Benefits tech platform conceptWorkers estimate that their benefits represent 40 percentof their total compensation, when in fact data show that benefitsactually average about 32 percent of a total compensation package.(Image: Shutterstock)

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In case you needed more evidence, a new survey underscores the importance ofbenefits in recruiting and retaining employees and suggeststhat there's room for improvement in helping employees fully takeadvantage of their benefits package.

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The survey, conducted by The Harris Poll for the AmericanInstitute of CPAs (AICPA), found 80 percent of respondents wouldchoose a job with benefits over an identical job with 30 percentmore salary but no benefits.

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Related: Are you prepared for job candidates to ask, “Whyshould I work here?”

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“A robust benefits package is often a large chunk of totalcompensation, but it's the employees' job to make sure they'retaking advantage of it to improve their financial positions andquality of life,” said Greg Anton, CPA, chairman of the AICPA'sNational CPA Financial Literacy Commission. “Beyond the dollarvalue of having good benefits, employees gain peace of mind knowingthat if they can take a vacation without losing a week's pay or ifthey need to see a doctor, they won't be responsible for the entirecost.”

Finding the true value of benefits

The AICPA report suggests that workers overestimate the value oftheir current benefits package. The survey found that respondentsestimated that their benefits represent 40 percent of their totalcompensation, when in fact Bureau of Labor Statistics data showthat benefits actually average about 32 percent of a totalcompensation package.

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Another interesting finding is that although employees areconfident they understand the benefits available to them (88)percent, only 28 percent are very confident they are using theirbenefits to the fullest potential.

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“Despite overestimating the value of their benefits as part oftheir total compensation, it is concerning that Americans are nottaking full advantage of them,” said Anton. “Imagine how employeeswould react if they were not 100 percent confident they could getto all the money in their paycheck. Leaving benefits underutilizedshould be treated the same way. Americans need to take time totruly understand their benefits and make sure they're not leavingany money on the table.”

Health plans, 401ks remain most popular benefits

The survey asked workers which three employee benefits wouldbest help them reach their financial goals, and both healthinsurance and 401k retirement plans were listed as a top threebenefit by 56 percent of respondents. Just over 30 percent includedpaid time off or pension plan as a top-three benefit. Twenty-onepercent listed flexible working hours, and 15 percent said theability to work remotely was a top benefit.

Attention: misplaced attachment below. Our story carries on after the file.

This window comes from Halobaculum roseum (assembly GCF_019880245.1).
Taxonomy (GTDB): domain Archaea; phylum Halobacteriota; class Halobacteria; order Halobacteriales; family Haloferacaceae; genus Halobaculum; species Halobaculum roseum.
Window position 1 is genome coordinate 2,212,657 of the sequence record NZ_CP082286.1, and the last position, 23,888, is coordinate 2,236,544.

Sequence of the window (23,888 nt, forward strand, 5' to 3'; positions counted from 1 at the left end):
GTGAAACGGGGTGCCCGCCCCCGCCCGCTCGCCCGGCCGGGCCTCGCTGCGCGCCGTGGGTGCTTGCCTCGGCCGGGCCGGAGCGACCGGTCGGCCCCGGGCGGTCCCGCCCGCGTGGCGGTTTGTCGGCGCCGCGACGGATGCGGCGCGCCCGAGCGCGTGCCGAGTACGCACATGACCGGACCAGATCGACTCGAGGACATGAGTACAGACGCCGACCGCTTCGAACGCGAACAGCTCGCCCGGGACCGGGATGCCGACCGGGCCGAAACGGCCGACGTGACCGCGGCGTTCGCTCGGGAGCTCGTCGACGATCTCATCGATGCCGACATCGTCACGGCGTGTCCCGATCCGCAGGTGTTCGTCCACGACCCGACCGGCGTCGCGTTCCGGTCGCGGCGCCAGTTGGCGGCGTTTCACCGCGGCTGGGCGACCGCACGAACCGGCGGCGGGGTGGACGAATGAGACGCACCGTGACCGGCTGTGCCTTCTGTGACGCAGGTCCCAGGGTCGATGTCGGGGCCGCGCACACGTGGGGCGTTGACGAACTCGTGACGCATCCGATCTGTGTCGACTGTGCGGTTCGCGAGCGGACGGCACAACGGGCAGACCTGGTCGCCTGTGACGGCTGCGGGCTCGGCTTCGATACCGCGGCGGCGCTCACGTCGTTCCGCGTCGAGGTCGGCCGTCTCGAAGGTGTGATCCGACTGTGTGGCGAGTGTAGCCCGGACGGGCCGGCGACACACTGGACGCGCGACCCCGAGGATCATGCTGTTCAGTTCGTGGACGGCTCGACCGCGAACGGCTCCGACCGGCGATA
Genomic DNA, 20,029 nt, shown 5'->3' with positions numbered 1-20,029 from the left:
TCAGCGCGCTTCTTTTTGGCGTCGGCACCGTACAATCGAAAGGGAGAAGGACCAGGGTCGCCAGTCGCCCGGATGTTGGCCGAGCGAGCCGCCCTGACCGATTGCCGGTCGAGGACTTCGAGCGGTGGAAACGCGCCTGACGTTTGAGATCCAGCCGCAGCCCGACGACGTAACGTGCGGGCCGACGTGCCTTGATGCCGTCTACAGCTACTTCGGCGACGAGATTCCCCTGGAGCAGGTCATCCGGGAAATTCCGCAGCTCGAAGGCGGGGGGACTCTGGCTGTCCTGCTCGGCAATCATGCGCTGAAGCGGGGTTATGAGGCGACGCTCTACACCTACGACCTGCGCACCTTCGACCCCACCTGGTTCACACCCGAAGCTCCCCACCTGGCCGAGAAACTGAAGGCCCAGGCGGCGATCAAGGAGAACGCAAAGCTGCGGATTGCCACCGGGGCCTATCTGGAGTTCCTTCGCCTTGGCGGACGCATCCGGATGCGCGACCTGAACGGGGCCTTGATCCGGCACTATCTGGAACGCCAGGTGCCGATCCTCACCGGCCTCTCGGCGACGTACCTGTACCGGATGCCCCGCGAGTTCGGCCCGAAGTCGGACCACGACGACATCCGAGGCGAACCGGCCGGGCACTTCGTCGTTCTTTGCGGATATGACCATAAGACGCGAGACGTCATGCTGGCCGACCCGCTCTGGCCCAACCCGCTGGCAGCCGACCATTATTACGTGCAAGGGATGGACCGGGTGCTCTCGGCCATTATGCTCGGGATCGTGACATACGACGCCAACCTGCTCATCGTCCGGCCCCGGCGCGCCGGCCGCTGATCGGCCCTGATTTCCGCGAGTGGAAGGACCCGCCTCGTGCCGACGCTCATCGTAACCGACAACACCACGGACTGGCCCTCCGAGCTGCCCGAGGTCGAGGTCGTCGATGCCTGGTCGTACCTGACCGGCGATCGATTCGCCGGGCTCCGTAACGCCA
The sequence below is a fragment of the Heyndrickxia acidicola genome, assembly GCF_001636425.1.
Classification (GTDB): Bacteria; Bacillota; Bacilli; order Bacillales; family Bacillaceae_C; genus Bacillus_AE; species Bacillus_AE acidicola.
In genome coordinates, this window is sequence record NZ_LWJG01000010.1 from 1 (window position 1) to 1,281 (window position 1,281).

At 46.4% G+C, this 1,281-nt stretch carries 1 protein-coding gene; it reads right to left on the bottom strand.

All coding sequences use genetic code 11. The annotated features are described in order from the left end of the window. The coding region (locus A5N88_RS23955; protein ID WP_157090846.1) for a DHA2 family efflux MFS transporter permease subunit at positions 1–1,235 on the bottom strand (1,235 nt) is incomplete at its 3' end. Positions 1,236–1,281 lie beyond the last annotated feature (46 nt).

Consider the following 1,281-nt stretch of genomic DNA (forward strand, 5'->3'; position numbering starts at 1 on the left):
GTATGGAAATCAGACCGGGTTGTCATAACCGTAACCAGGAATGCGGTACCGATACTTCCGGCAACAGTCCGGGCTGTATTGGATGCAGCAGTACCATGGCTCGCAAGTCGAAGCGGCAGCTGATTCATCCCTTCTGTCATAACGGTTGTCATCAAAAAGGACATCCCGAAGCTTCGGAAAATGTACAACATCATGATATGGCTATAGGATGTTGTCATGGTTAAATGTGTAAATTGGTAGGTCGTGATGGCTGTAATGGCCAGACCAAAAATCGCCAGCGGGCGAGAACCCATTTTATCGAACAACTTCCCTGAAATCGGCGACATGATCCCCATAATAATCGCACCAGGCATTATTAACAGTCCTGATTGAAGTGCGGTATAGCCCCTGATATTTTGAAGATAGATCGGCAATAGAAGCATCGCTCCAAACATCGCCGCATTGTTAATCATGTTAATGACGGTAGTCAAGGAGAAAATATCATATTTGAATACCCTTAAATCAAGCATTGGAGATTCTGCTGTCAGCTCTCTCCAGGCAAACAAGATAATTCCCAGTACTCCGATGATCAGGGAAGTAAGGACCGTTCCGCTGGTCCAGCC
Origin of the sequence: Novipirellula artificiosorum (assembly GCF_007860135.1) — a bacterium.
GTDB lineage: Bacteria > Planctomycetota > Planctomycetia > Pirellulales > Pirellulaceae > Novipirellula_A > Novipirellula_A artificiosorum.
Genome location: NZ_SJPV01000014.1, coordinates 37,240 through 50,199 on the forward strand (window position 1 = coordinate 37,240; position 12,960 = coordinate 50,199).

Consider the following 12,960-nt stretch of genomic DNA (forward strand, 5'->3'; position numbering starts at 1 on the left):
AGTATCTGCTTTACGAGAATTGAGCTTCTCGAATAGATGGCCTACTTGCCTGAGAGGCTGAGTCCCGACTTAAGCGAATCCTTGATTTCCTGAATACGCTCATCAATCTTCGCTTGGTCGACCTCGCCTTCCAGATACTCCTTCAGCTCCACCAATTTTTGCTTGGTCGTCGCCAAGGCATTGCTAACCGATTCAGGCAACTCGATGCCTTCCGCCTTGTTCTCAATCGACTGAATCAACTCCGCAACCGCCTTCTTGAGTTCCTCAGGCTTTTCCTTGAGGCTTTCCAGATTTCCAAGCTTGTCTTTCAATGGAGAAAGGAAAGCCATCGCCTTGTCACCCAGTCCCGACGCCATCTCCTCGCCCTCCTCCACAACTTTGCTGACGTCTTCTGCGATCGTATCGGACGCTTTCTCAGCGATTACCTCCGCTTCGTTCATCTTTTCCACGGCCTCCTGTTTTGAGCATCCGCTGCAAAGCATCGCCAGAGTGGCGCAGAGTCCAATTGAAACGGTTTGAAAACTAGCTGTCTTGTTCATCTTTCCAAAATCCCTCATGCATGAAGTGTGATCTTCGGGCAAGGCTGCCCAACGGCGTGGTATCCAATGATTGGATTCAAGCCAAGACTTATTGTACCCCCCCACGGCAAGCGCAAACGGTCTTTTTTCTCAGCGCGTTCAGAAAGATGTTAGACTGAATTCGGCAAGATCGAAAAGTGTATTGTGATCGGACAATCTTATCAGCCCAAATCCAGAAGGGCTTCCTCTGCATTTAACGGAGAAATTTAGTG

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In addition, student loan forgiveness (15 percent) andtuition reimbursement (11 percent) were also mentioned as importantbenefits, along with additional skills training (14 percent). Paidparental leave was listed as a top benefit by 7 percent ofrespondents.

Younger workers more likely to be entrepreneurial

A majority of people surveyed said the freedom of being theirown boss would be worth more than the job security that comes withworking for an employer. However, it's probably not surprising thatthe older a worker gets, the less they are willing to tackle thatchallenge.

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In the survey, Millennials were the most confident aboutstarting their own business, at 80 percent. Sixty percent ofGeneration X respondents found the idea attractive; only 40 percentof Baby Boomers did. When asked if they planed to start or continuetheir own business in the next year, 23 percent of Millennials saidyes, 18 percent of Generation X responded affirmatively, and 10percent of Boomers were ready to take the leap.

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Different generations have differentopinions on which workplace benefits will help them reach theirfinancial goals.

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The AICPA report quoted Neal Stern, CPA, as saying that althoughmany find the idea of being your own boss appealing, there are somedownsides to consider: “Being your own boss means looking only toyourself for the income you'll need to meet your obligations andsave for your goals,” he said. He added that this means asking sometough questions. “Do you have enough set aside to cover yourexpenses during a potentially lean start-up period and weather theups-and-downs that new businesses often face? And, do you have a'Plan B' in the event that your expectations aren't realized withina reasonable time frame?”

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The research by AICPA also showed that younger workers see thepossibility of several employers in their future: on average, theypredicted they would have 4.5 employers over their career. Thestudy said younger workers tend to see themselves as having manyoptions when it comes to future employment. This suggests thatcompetitive benefits packages will continue to be a key toattracting and retaining workers.

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